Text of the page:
Maybe, in the end, this earthquake will turn out to have been a good thing for many of us because it dragged us back from the precipice and put us solidly in the middle of all that’s most important to most of us. All the extraneous noise goes away as we rediscover the sublime joy that comes from knowing all is still safe in our world, which may have been shaken but has not been broken.
Here’s the bottom line about earthquakes and other natural tragedies. When they happen in Alaska, you know that help is always just a house away because we take care of each other. When one of my dogs got her head caught in my fence, I did not hesitate to run to my neighbor for help. And Clint never hesitated a moment in providing the help, getting my dog’s head out of the fence and never once questioning the viability of a dog with that level of brain power.
My heart and thoughts go out to those who suffered losses with this earthquake. But it takes more than the earth shaking under our feet to make Alaskans panic. You want to see real panic? Take away our PFD check. Short of that, Alaskans will be just fine.
I feel we should start a book called Where’s Jeb? Like Where’s Waldo except all the other figures in the picture would be other Republicans running for president.
Hey, someone needs to find Jeb. He’s been missing in action for quite awhile now and I’m worried that Cruz has put him into a cellar somewhere and is planning to make a coat from his skin.
A message to the other 49 states… Sarah is all yours. Thanks for taking her off our hands.
I was in bed when last night’s earthquake hit. Being a true Alaskan, I spent the first part of it lying in bed and expecting it to be over quickly. Then the house started to roll and I thought, hmmm.... maybe this isn’t just a regular little quake. Then Carm woke up and that meant it had to be bad. He’s getting older and it takes a lot to wake him up at night - or in the morning for that matter.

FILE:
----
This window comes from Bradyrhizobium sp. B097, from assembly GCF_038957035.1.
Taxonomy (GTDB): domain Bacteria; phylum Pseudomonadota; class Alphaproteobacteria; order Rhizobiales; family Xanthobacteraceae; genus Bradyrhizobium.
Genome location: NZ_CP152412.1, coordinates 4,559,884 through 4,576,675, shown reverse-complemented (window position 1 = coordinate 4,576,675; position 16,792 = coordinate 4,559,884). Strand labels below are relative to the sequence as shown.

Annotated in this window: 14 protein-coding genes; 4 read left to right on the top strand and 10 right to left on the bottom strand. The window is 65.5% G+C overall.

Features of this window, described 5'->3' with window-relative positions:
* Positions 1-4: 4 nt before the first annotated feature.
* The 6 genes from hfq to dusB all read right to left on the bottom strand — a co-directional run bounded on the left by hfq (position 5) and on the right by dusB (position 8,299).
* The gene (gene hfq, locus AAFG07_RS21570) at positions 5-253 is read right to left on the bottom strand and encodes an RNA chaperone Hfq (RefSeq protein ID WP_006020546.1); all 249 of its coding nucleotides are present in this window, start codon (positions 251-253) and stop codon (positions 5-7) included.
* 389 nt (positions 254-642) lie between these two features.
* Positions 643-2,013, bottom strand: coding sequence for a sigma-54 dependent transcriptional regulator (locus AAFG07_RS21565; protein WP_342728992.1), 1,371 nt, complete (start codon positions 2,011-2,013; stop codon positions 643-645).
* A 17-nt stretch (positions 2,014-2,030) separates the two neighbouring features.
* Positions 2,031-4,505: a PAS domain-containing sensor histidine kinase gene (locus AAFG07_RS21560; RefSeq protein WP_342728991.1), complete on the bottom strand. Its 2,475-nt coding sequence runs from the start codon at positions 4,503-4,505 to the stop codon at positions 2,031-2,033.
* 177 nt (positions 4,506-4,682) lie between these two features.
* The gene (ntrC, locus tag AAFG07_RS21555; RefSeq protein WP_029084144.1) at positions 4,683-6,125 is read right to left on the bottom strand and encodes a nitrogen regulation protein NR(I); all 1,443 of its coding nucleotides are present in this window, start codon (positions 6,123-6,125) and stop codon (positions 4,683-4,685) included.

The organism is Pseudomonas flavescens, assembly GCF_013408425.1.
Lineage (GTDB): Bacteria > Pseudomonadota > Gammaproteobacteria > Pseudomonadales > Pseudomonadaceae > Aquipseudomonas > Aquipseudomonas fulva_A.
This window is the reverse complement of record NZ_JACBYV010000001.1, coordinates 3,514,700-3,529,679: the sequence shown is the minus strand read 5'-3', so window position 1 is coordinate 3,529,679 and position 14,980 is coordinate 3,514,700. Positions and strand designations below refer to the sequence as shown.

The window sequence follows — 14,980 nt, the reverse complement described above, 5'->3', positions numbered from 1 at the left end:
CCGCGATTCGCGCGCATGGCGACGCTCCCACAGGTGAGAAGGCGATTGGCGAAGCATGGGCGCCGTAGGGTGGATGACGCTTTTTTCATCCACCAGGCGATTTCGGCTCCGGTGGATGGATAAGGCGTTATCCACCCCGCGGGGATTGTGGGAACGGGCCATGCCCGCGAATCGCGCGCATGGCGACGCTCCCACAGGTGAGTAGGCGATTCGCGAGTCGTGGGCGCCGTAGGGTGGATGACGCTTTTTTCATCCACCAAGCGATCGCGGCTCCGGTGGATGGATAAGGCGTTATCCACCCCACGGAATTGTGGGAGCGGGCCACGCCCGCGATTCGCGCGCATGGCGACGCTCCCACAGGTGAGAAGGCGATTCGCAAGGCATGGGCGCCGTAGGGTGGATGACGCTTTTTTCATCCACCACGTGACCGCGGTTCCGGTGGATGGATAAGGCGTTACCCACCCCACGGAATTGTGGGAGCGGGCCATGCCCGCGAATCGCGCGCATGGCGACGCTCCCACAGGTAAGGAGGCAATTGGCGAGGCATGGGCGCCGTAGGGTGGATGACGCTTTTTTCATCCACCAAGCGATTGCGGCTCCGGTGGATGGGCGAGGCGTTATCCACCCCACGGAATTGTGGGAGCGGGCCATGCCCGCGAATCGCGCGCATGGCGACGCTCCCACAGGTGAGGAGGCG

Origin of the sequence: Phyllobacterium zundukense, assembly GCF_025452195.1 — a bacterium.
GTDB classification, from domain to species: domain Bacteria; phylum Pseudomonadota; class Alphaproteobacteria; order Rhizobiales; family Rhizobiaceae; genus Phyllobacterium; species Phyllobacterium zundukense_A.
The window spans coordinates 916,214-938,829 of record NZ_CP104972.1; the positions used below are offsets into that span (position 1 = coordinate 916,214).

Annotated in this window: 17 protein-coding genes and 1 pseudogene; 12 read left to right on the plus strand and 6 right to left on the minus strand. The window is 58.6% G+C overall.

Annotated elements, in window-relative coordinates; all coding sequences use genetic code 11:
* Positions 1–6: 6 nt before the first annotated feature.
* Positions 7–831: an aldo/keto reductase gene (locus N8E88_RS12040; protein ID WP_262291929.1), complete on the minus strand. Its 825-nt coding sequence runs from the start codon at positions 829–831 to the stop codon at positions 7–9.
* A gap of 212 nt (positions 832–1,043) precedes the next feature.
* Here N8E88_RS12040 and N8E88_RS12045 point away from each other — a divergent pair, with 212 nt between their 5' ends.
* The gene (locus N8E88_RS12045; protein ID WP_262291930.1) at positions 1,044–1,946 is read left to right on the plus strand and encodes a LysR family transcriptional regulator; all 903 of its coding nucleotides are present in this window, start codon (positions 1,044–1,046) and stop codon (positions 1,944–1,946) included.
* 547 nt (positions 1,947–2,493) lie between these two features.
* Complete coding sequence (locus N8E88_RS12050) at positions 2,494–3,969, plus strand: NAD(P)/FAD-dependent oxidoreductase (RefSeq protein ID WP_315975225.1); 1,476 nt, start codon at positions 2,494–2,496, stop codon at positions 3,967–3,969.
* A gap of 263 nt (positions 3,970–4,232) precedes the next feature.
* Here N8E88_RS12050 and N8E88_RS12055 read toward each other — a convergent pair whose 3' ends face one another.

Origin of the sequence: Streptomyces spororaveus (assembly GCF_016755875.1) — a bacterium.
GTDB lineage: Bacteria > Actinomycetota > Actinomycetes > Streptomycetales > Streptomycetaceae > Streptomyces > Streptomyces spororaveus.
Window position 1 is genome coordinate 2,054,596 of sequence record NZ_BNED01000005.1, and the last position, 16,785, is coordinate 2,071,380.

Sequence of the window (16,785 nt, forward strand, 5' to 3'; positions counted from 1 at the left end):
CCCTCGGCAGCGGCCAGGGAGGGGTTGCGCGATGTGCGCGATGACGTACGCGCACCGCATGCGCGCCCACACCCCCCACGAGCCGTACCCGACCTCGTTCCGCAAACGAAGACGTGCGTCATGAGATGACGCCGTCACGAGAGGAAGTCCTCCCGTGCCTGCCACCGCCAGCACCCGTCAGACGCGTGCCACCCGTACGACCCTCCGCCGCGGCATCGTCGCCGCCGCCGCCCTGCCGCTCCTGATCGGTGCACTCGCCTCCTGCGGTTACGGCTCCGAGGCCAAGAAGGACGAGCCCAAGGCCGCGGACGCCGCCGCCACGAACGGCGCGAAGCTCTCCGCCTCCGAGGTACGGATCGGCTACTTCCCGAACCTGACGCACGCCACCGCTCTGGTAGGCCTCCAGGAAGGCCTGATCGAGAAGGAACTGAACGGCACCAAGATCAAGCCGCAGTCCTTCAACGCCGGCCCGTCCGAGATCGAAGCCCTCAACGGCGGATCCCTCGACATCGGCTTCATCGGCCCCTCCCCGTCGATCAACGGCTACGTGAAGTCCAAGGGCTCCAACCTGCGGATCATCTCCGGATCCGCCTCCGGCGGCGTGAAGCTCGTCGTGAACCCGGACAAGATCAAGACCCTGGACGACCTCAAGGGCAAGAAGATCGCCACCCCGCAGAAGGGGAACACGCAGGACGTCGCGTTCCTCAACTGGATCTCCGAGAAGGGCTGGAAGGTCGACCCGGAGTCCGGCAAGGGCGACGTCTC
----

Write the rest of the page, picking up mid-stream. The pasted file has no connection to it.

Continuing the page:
So I jumped out of bed and put clothes on because, due to my Catholic upbringing, I know it’s worse to be outside with just panties on than it is to die in an earthquake. Now the dogs were sitting up on the bed looking at me to make their world stop shaking. That’s about when the pictures and knick knacks started falling. And all I could think was to get under a doorway. The birds had their cages to protect them. I had to get the dogs under the doorway with me. And that went over about as well as you would expect with one crazed lady and two shaking dogs. It was like trying to herd cats. By the time I had managed to grab them both without dropping either one, the quake was over.
I thought about checking for damage and decided to just go back to bed. Since I didn’t smell a gas leak or hear sirens outside, I figured it could wait until morning. The fallen plants were unamused by this decision.